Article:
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Hotel Cambridge:

dazzle camouflage inspires budget hotel facade design

Sports, tourism and leisure
Turnstone Estates
Contract value:
£5.2 million
Completion date:
Project status:

This 120-bedroom budget hotel with retail accommodation is part of a wider regeneration initiative located in close proximity to the Cambridge Railway Station and the heart of the city.

The site is located between two very different character areas in Cambridge: To one side lies the busy Hills Road and bridge over the railway- a gateway to the city from the south. On the other, a new piazza forms the focus of an arts and leisure complex of cinemas, music venues and theatre.

The challenge issued by the Cambridge Planning Department, for this winning submission in a limited competition, was to investigate considered alternatives to the banality of ‘conventional’ budget hotel design.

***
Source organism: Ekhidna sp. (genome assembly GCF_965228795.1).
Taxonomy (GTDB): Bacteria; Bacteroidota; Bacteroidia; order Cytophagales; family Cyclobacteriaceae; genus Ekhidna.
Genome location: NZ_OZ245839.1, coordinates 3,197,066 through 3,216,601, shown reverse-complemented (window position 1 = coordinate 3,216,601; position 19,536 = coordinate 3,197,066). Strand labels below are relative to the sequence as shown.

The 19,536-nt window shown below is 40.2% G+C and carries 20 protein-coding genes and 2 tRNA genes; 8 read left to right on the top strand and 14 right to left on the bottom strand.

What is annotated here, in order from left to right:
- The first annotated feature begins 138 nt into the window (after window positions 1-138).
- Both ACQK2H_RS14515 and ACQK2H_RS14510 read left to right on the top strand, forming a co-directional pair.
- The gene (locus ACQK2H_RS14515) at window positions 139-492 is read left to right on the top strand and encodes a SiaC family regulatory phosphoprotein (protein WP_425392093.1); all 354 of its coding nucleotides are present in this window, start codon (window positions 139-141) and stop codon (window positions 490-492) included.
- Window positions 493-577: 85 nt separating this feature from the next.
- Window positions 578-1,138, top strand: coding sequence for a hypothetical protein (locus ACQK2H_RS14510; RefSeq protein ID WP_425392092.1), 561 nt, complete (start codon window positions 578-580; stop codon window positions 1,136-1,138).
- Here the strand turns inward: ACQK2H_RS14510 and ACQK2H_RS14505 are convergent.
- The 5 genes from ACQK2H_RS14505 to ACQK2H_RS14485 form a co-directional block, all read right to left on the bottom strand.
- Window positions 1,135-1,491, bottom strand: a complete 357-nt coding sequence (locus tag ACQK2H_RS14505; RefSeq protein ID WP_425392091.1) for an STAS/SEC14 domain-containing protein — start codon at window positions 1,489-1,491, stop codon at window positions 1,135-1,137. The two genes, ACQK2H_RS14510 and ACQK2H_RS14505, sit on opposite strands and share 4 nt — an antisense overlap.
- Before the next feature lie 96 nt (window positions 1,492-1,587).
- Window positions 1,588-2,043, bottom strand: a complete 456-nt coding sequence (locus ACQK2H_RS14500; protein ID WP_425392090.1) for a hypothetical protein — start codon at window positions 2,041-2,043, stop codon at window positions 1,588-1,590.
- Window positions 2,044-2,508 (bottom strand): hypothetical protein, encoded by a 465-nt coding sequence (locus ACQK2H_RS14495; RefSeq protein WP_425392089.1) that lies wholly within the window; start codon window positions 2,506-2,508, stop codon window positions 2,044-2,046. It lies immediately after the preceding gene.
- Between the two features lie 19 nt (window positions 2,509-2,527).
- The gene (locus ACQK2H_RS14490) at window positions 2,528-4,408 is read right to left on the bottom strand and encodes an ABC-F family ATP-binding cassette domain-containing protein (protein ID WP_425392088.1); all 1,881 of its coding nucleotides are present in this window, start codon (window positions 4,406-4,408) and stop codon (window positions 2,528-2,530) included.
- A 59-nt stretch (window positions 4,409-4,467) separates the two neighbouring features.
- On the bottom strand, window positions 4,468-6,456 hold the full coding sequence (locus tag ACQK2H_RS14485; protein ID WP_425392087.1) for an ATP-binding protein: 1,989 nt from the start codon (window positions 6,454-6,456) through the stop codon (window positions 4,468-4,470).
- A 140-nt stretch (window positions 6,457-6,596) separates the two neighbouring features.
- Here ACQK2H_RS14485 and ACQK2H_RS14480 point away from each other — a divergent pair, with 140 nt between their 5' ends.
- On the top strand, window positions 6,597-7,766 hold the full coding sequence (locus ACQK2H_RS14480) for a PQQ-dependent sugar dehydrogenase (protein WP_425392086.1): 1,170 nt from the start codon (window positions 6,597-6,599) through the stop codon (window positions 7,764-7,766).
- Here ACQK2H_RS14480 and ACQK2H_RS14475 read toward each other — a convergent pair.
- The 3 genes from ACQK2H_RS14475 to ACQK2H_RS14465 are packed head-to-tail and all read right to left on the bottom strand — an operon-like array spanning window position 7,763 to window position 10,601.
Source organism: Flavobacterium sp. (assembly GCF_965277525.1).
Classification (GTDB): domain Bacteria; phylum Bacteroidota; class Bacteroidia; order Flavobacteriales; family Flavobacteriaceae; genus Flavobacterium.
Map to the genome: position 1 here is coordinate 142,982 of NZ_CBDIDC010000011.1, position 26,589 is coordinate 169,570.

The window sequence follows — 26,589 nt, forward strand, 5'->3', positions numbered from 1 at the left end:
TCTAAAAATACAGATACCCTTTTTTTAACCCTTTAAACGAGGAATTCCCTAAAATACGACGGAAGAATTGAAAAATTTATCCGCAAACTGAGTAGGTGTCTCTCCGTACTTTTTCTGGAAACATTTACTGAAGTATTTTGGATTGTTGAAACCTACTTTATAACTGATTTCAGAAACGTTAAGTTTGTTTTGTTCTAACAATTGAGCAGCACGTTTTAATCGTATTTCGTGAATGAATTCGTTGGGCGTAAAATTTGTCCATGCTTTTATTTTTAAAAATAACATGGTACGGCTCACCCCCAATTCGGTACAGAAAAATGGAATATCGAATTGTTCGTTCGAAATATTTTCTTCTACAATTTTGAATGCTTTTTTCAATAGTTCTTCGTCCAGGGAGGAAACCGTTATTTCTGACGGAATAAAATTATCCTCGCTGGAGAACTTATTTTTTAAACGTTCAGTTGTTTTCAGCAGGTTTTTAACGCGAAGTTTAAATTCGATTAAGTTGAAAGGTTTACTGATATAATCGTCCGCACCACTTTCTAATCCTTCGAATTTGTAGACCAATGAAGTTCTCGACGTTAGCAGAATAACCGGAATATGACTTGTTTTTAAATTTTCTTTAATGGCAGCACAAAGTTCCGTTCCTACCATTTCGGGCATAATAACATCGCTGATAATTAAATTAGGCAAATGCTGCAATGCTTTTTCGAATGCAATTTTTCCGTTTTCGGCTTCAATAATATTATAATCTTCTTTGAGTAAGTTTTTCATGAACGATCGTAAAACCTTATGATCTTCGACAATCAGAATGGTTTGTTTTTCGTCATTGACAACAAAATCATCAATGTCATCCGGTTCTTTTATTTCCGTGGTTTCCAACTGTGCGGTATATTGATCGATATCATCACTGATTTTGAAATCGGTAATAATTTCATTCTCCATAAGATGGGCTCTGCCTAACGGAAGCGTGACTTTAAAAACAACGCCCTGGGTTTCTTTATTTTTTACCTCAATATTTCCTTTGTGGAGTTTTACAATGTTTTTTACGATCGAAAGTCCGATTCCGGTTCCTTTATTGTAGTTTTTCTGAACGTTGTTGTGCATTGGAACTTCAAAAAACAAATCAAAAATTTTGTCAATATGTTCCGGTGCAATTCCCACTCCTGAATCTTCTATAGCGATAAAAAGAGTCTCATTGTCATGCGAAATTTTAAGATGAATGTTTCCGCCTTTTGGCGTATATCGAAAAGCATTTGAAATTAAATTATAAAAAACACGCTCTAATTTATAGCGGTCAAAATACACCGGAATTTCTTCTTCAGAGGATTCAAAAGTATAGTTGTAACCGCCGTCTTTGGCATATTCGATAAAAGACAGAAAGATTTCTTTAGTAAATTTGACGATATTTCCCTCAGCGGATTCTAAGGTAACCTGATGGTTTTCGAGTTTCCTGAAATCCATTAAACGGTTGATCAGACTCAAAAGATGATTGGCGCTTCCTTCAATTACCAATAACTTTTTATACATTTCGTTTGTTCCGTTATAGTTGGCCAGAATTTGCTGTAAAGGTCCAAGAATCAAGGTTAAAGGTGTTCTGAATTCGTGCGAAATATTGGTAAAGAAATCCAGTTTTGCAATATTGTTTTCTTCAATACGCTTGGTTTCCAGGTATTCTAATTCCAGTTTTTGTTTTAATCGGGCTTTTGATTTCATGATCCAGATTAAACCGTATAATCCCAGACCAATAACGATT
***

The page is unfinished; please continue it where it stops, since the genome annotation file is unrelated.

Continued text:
While accepting the basic pragmatic and economically driven format of budget hotels, in both organisation and room layout, the design concept responds to the specific urban qualities in form of two distinctly different facades:

To the piazza, a staggered pattern of 78 vertical blue light boxes proffer a multi-hued backdrop, which when illuminated engages with the night-time activity of the new urban square. To the Hills Road frontage, a horizontal banded composition employs a selection of timber species, contrasting metal surfaces and projecting ‘blinkers’.

The design of the facades is inspired by the First World War naval designs for ‘dazzle’ camouflage prepared by artists such as Edward Wadsworth in an attempt to “produce an effect (by paint) in such a way that all accepted forms of a ship are broken up by masses of strongly contrasting colour, consequently making it a matter of difficulty for a submarine to decide on the exact course of the vessel to be attacked”.

"…in its Cambridge Hotel and its modular housing for Peabody, Proctor and Matthews has proved that decent innovative design pays, and has raised the game of otherwise formulaic architecture." Building Magazine, October 2004